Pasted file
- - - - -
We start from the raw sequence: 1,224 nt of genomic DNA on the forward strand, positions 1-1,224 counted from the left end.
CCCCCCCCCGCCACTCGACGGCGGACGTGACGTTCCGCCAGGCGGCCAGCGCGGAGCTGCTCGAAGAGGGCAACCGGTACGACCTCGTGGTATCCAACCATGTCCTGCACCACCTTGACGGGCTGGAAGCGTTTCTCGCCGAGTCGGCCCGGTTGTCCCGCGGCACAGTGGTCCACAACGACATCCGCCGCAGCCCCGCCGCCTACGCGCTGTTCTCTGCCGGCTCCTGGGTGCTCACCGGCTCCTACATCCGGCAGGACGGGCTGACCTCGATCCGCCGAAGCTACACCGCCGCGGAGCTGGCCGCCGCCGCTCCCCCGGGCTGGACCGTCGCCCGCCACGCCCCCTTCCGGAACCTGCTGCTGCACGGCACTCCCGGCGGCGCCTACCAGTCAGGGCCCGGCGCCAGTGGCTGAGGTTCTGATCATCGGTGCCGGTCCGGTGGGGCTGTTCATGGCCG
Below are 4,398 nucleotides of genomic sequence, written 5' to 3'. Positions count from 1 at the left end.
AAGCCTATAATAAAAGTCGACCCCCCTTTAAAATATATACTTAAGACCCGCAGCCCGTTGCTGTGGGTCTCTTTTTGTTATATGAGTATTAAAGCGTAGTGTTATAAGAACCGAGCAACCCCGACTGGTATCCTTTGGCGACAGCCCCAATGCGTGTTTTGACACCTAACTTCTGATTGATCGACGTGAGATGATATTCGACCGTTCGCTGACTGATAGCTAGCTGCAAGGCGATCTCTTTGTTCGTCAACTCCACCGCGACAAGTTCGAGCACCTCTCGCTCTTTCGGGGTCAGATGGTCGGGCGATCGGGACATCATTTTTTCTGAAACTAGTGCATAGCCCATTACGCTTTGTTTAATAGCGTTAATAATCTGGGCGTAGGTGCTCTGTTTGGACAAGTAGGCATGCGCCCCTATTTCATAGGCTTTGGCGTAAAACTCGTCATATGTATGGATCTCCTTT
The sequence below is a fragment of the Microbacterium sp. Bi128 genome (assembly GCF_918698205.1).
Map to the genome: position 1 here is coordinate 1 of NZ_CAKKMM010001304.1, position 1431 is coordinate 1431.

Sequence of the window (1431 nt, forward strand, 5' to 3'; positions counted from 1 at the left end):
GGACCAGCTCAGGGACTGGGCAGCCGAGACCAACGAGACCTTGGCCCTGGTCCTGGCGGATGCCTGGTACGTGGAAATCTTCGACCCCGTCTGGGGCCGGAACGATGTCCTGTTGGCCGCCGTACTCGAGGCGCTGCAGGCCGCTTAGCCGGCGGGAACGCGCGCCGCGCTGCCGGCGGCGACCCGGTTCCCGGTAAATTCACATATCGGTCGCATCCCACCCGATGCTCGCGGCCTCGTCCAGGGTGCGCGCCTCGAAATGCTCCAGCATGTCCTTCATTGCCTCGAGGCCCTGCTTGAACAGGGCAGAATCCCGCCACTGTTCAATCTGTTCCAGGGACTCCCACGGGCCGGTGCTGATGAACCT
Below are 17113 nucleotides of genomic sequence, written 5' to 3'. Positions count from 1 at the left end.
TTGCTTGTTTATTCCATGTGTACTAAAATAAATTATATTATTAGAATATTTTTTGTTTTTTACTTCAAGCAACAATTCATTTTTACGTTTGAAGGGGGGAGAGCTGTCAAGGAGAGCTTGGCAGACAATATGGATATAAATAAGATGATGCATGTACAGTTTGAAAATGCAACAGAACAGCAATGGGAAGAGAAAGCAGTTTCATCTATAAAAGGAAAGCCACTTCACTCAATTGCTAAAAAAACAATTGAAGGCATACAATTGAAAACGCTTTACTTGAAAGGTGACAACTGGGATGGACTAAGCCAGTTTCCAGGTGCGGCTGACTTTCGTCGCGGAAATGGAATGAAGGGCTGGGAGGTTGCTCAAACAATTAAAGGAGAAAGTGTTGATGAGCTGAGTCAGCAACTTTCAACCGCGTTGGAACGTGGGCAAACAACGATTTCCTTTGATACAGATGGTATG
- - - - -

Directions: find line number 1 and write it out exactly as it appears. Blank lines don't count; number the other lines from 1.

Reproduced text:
We start from the raw sequence: 1,224 nt of genomic DNA on the forward strand, positions 1-1,224 counted from the left end.